Twin Falls lost an important link to the past this summer when John “Jack” White, died at 90-years-old. White was a survivor of the attack on Pearl Harbor and was one of the few Pearl Harbor survivors still living in the Magic Valley.
In December 2010, White wrote a letter to the editor, scolding the Times-News for running a Pearl Harbor story on Dec. 6 and Dec. 8 but not Dec. 7.
“Shame on you for failing to acknowledge in a timely manner the start of World War II, the attack on the United States at Pearl Harbor on Dec. 7, 1941. Instead you had to pick up a story on the Associated Press, publishing it on Dec. 8. What a travesty!”
Gloria Hann, White’s companion for eight years, said White felt strongly about younger generations learning about the attack on Pearl Harbor and World War II.
“He didn’t feel the schools were giving it the importance it deserved,” she said. “It was a terrible war. He had many, many shipmates buried at sea.”
In 2011, the Times-News interviewed White along with another local Pearl Harbor survivor, Gale Mohlenbrink.
“There were movies made about Pearl Harbor,” White said in the 2011 interview. “But they don’t tell you anything.”
The attack was an important part in White’s life, but Hann said he didn’t let it consume him.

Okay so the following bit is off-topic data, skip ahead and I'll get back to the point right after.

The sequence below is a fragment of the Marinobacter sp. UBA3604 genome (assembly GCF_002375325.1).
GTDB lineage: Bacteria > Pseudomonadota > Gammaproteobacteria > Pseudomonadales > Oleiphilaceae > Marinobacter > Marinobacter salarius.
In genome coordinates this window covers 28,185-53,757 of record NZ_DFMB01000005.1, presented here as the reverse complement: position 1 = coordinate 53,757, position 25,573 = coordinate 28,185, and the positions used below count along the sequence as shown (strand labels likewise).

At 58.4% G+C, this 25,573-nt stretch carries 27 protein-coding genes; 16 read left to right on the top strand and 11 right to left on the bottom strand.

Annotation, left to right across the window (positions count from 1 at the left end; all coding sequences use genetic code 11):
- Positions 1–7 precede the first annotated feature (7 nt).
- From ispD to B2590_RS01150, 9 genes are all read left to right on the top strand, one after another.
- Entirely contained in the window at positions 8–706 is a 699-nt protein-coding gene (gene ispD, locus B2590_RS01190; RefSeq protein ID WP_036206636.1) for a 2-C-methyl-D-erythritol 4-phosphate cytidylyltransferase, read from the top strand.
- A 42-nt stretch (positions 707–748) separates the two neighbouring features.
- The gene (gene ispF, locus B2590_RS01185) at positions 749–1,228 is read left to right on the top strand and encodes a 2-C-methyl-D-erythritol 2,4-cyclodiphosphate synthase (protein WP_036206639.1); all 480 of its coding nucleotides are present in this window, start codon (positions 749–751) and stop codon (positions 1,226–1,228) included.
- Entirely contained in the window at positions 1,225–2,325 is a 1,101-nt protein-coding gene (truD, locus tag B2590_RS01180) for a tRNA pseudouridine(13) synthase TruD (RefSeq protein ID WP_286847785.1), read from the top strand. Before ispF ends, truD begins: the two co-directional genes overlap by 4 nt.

“He didn’t dwell on it because he had such an active mind,” she said. “He was a designer and engineer. He didn’t life in the past.”
Hann said White, a designing engineer, designed and manufactured the White Motorcycle in Hungary in the late 1960s and kept in touch with many collectors of the bike.
White also held a patent for hydrofoil propeller guards, a motorboat part that reduces sideways thrust, moves items away from the propeller and increases slow speed performance.
In 1994, White began service with the Peace Corps in Hungary, working on environmental issues.
Later in life, Hann said White raised game birds and trees on a plot of land he bought in Filer and at one point attempted to build an ultralight plane.
White attended ceremonies at Pearl Harbor in Hawaii a few times, Hann said. White described one of the visits in his 2010 letter to the editor:
“As a survivor, I returned to Pearl Harbor for a memorial service on the 65th anniversary. Wearing my Pearl Harbor survivor garb at activities in Hawaii, strangers to me, citizens of Hawaii, would stop me on the streets or talk to me on a bus, thanking me for my service; the people who thanked me were teenagers to older adults. They still remember, or more importantly, it is still taught in their schools.”